In-House Summer Programs

Designing workshops for students who stay home

Pamela Hayes Classical Ballet’s summer intensive offers classes in additional genres, as well as performance opportunities.

Summer is usually the time when a studio’s best students leave home to attend intensive programs. But what about those who don’t go away? Perhaps they are too young, or they didn’t get scholarships and can’t afford the tuition, room and board. Maybe they were rejected at auditions, or simply want to stay home and dance for fun.

Creating an in-house summer program can be a great way to cater to these students, enabling them to dance more, improve faster and not feel left out. If you’re thinking about holding your own intensive, consider the following strategies to make it a successful venture for both you and your dancers.

Dance All Day

During the academic year, dancers have a limited amount of time during the week to train at the studio. The summer break is an opportunity for these students to immerse themselves in dance. At Northwest Florida Ballet in Fort Walton Beach, a portion of students enrolled in the school need financial assistance, which makes going away to a large summer intensive unfeasible. In response, when NFB started its own workshop, it worked to make it affordable. “We don’t want them to be left out,” says Todd Eric Allen, NFB’s artistic director and CEO. The school offers a four-week program in which dancers can work from 9 am to 7:30 pm, with breaks for lunch and dinner. “It’s a very intense schedule for them,” says Allen. In addition to technique, pointe, variations and men’s classes, the session includes Pilates, stretch class and foot-care seminars, among others. “We try to balance the schedule so they’re not killing themselves all day,” Allen says. “They have some brain work to do.”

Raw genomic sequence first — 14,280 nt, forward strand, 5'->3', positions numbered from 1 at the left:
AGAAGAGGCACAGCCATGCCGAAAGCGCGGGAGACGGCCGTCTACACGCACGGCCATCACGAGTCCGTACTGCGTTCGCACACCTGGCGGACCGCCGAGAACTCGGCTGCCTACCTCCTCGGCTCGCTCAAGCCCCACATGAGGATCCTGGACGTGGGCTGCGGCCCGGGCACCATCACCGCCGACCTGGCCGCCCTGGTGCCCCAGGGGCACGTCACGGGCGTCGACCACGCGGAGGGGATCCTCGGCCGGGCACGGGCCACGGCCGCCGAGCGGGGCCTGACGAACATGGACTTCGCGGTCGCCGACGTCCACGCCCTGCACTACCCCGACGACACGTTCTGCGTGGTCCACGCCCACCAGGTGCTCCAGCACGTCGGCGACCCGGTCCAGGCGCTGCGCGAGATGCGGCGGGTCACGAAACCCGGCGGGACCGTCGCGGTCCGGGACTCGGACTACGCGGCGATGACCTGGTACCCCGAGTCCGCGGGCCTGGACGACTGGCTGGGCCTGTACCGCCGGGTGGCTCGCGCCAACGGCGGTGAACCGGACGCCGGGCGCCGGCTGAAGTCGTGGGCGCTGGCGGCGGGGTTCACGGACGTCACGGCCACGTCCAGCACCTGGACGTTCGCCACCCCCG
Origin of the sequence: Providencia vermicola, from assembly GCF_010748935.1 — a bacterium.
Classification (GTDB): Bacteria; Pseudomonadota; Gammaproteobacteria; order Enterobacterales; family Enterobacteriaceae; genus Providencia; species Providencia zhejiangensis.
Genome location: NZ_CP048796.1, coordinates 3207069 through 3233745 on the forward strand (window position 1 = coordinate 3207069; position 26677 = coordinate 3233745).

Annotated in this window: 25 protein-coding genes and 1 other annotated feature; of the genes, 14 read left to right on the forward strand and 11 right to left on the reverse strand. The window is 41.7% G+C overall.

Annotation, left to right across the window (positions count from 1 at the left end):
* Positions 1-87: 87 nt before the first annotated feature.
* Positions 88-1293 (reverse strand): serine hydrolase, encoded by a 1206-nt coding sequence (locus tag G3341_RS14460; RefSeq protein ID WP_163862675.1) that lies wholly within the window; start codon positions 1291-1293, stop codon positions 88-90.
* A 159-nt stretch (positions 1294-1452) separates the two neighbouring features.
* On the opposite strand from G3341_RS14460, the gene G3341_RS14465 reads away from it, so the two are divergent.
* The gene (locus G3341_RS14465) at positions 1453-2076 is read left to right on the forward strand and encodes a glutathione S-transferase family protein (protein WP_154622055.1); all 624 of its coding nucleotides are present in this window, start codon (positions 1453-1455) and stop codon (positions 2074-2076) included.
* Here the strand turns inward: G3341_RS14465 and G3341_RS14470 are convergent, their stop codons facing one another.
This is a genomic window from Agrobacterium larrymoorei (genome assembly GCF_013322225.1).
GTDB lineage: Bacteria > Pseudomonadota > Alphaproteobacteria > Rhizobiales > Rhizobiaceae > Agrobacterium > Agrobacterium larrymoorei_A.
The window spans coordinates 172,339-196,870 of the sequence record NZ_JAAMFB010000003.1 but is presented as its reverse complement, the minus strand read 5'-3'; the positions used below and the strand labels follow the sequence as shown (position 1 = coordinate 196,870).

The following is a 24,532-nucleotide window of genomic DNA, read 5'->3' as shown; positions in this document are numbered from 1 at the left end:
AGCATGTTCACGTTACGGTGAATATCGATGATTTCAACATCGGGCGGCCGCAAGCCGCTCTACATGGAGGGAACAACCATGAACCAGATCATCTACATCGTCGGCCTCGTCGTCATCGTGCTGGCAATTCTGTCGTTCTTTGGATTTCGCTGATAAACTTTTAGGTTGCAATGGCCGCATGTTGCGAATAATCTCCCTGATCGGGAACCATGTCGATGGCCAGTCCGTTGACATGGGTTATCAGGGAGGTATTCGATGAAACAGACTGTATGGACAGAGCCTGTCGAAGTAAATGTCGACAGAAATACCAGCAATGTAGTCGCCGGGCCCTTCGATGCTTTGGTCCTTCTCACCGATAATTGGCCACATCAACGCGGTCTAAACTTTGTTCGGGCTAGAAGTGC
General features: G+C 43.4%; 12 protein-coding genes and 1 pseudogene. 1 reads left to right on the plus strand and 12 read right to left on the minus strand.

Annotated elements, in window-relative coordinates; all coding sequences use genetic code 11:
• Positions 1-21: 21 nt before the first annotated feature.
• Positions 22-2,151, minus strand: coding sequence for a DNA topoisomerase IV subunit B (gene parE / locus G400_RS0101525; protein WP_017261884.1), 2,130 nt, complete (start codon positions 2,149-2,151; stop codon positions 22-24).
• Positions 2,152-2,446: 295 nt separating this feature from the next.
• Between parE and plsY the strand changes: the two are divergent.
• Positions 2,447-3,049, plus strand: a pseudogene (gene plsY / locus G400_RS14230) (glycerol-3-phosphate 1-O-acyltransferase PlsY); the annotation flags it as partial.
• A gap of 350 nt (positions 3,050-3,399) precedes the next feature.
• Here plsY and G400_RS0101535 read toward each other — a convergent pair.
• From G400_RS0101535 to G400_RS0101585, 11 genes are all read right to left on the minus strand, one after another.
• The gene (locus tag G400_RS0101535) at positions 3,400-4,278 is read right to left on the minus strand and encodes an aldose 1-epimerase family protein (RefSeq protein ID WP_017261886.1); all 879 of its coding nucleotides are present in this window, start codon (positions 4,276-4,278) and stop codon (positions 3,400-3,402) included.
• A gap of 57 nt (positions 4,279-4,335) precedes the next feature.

The Marjorie Kovich School of Ballet in Norman, Oklahoma, offers a two-week, two-hour-a-day intensive for intermediate students. Advanced dancers attend a four-week session that meets for four and a half hours each day, taking technique, pointe, variations and modern classes. They also have Pilates, nutrition lessons, museum trips and flamenco dancing. “They’re used to just having ballet during the year, so we come up with something that’s going to be enriching and informative for them,” says Kovich. Last year, her students learned the history of modern dance through video and film and then worked on different modern styles in the studio. “They get a lot out of these extra classes,” says Kovich. “Even though I have some students who are interested in working toward a professional career, most of my students want to do it for fun, because they love it.”

Guest Teachers 

Guest teachers can help generate interest and boost enrollment by offering students new perspectives. Allen prefers to hire guest teachers still dancing professionally, such as Atlanta Ballet’s Brandon Nguyen and Ajkun Ballet Theatre’s Billy Blanken, to work with students and then perform at the end of the intensive. “A lot of the instructors are also choreographers, and they’ll teach their own rep to the students,” says Allen, giving dancers a unique collaborative experience and exposing them to a variety of styles.